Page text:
Case Report

By Prof. Uner Tan
Corresponding Author Prof. Uner Tan
Physiology, Cukurova University, Medical School, Department of Physiology, Adana - Turkey 01330
Submitting Author Prof. Uner Tan

Poliomyelitis, Uner Tan syndrome, Palmigrade locomotion, On all fours, Quadrupedal locomotion, Dynamical systems, Self-organization, Attractor, Turkey, Human

Tan U. A Post-polio Paraplegic Couple: A Woman With Palmigrade, Saltatoric Locomotion; A Man With Inability To Walk; A Dynamical Systems Theoretical Perspective. WebmedCentral NEUROLOGY 2010;1(11):WMC001176
doi: 10.9754/journal.wmc.2010.001176
Submitted on: 14 Nov 2010 09:07:54 PM GMT
Published on: 15 Nov 2010 06:11:24 PM GMT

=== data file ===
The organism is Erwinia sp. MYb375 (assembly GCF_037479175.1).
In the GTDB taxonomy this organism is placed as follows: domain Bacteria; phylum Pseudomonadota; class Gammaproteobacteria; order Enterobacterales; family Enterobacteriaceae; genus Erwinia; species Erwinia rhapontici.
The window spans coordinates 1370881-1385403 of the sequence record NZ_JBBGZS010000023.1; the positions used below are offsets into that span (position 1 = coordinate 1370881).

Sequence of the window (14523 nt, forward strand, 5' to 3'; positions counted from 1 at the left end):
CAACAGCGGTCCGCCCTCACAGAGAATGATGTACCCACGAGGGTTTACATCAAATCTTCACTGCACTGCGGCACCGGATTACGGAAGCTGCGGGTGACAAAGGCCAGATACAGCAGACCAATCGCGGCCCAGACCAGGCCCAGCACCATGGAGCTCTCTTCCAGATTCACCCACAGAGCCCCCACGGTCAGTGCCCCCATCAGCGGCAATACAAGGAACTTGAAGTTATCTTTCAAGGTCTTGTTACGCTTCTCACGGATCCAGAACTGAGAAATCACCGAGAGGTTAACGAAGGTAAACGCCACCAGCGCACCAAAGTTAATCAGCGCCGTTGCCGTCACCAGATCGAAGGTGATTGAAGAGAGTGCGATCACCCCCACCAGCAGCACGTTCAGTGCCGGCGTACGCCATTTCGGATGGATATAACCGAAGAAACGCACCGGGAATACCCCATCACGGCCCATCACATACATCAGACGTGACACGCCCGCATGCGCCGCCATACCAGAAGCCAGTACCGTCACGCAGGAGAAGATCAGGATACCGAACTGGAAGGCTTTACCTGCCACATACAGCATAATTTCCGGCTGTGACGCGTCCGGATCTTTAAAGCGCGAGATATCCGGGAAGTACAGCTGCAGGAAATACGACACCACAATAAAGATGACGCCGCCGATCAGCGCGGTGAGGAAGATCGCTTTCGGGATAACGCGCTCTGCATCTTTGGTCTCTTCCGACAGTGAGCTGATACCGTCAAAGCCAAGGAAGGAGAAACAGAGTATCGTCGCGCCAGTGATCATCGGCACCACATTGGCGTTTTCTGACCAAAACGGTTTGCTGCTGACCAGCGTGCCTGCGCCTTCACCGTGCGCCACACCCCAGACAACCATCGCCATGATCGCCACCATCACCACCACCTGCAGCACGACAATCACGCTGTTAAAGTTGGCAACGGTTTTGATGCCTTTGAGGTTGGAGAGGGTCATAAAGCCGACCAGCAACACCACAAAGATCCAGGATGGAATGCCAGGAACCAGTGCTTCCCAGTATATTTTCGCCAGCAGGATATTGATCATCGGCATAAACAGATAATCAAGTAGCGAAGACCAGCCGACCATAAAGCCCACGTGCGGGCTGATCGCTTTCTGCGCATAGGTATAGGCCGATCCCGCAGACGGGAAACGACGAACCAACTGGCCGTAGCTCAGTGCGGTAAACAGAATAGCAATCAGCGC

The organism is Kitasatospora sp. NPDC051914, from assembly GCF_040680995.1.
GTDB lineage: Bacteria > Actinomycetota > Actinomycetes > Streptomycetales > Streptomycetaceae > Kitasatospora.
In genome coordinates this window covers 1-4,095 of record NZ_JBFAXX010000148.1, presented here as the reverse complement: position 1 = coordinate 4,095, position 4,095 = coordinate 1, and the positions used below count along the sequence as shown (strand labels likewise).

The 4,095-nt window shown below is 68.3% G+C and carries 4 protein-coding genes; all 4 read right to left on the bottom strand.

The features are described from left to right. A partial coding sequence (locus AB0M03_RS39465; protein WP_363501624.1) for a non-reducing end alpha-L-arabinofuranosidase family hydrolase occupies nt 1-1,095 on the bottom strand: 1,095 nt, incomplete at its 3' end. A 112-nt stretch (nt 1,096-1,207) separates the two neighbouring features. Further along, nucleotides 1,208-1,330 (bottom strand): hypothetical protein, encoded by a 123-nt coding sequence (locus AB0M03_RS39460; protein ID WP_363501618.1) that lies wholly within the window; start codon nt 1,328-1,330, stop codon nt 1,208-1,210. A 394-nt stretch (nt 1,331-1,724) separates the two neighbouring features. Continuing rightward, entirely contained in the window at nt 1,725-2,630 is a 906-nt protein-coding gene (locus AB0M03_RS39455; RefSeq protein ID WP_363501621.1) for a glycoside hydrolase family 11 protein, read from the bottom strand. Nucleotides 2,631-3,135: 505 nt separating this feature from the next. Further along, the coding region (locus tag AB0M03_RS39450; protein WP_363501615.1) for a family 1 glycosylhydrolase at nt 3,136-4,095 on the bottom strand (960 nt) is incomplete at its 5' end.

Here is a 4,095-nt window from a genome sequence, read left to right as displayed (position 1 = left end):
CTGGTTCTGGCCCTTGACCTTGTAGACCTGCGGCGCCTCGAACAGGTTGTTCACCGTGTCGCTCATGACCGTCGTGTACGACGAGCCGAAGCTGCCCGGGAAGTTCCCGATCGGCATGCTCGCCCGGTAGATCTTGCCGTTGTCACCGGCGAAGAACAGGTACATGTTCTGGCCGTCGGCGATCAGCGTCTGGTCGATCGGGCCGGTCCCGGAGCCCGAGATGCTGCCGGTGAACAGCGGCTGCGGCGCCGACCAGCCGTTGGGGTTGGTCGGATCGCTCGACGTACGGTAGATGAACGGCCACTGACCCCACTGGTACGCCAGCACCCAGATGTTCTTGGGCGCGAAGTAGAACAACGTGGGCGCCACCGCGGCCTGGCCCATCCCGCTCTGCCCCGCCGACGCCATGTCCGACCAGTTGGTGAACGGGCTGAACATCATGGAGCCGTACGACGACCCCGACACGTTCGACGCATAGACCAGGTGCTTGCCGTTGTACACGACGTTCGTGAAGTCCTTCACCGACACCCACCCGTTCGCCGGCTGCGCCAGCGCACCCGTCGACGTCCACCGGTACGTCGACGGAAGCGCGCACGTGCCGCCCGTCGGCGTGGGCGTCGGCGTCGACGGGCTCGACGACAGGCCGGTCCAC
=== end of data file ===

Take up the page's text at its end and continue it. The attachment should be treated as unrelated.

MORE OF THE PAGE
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A couple with post-polio paraplegia was presented in the current work. The man and woman were quite normal in the psychomotor domain except that each had two paralyzed legs. The woman also had a strong palmomental reflex. MRI scans showed no abnormalities in the cerebro-cerebellar structures. The woman exhibited habitual saltatoric palmigrade locomotion, while the man was always sitting without locomotion, using a wheelchair to move around. The woman rejected all offers of devices to help her move around, and strongly preferred walking on all fours while jerking the legs forward with the help of her back muscles. Despite having similar neurological deficits, the man and woman showed different attractors: a palmigrade locomotion on all fours in the woman, which apparently resulted from a spontaneous and randomly occurring self-organization process, while the man exhibited no transition from sitting to a walking state. It was suggested that (i) these different human beings with similar neurological deficits but different attractor states would provide good evidence for the random and unpredictable outputs of the self-organizing processes; (ii) the co-occurrence of a primitive reflex with a primitive walking style would be consistent with the theory of reverse evolution in human beings.